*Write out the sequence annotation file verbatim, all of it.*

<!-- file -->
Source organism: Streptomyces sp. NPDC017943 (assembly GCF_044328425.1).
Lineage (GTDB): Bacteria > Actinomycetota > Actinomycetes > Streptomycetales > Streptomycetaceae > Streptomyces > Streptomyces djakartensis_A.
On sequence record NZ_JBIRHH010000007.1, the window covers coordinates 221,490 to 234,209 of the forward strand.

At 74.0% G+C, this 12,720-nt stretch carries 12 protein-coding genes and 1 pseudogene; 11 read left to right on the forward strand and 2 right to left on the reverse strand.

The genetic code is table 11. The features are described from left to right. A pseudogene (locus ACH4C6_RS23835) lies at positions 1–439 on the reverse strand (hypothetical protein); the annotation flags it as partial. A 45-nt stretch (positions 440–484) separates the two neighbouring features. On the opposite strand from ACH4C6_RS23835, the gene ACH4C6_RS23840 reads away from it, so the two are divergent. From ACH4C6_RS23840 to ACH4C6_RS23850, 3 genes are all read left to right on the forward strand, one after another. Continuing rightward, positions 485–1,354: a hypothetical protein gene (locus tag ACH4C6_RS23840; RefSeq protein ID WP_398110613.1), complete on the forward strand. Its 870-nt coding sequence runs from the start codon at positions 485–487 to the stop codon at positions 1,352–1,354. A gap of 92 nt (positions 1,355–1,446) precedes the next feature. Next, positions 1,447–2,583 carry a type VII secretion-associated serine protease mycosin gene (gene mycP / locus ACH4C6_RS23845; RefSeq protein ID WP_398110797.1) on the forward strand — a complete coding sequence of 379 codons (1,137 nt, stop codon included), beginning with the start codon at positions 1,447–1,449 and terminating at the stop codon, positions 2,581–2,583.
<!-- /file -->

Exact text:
Source organism: Streptomyces sp. NPDC017943 (assembly GCF_044328425.1).
Lineage (GTDB): Bacteria > Actinomycetota > Actinomycetes > Streptomycetales > Streptomycetaceae > Streptomyces > Streptomyces djakartensis_A.
On sequence record NZ_JBIRHH010000007.1, the window covers coordinates 221,490 to 234,209 of the forward strand.

At 74.0% G+C, this 12,720-nt stretch carries 12 protein-coding genes and 1 pseudogene; 11 read left to right on the forward strand and 2 right to left on the reverse strand.

The genetic code is table 11. The features are described from left to right. A pseudogene (locus ACH4C6_RS23835) lies at positions 1–439 on the reverse strand (hypothetical protein); the annotation flags it as partial. A 45-nt stretch (positions 440–484) separates the two neighbouring features. On the opposite strand from ACH4C6_RS23835, the gene ACH4C6_RS23840 reads away from it, so the two are divergent. From ACH4C6_RS23840 to ACH4C6_RS23850, 3 genes are all read left to right on the forward strand, one after another. Continuing rightward, positions 485–1,354: a hypothetical protein gene (locus tag ACH4C6_RS23840; RefSeq protein ID WP_398110613.1), complete on the forward strand. Its 870-nt coding sequence runs from the start codon at positions 485–487 to the stop codon at positions 1,352–1,354. A gap of 92 nt (positions 1,355–1,446) precedes the next feature. Next, positions 1,447–2,583 carry a type VII secretion-associated serine protease mycosin gene (gene mycP / locus ACH4C6_RS23845; RefSeq protein ID WP_398110797.1) on the forward strand — a complete coding sequence of 379 codons (1,137 nt, stop codon included), beginning with the start codon at positions 1,447–1,449 and terminating at the stop codon, positions 2,581–2,583.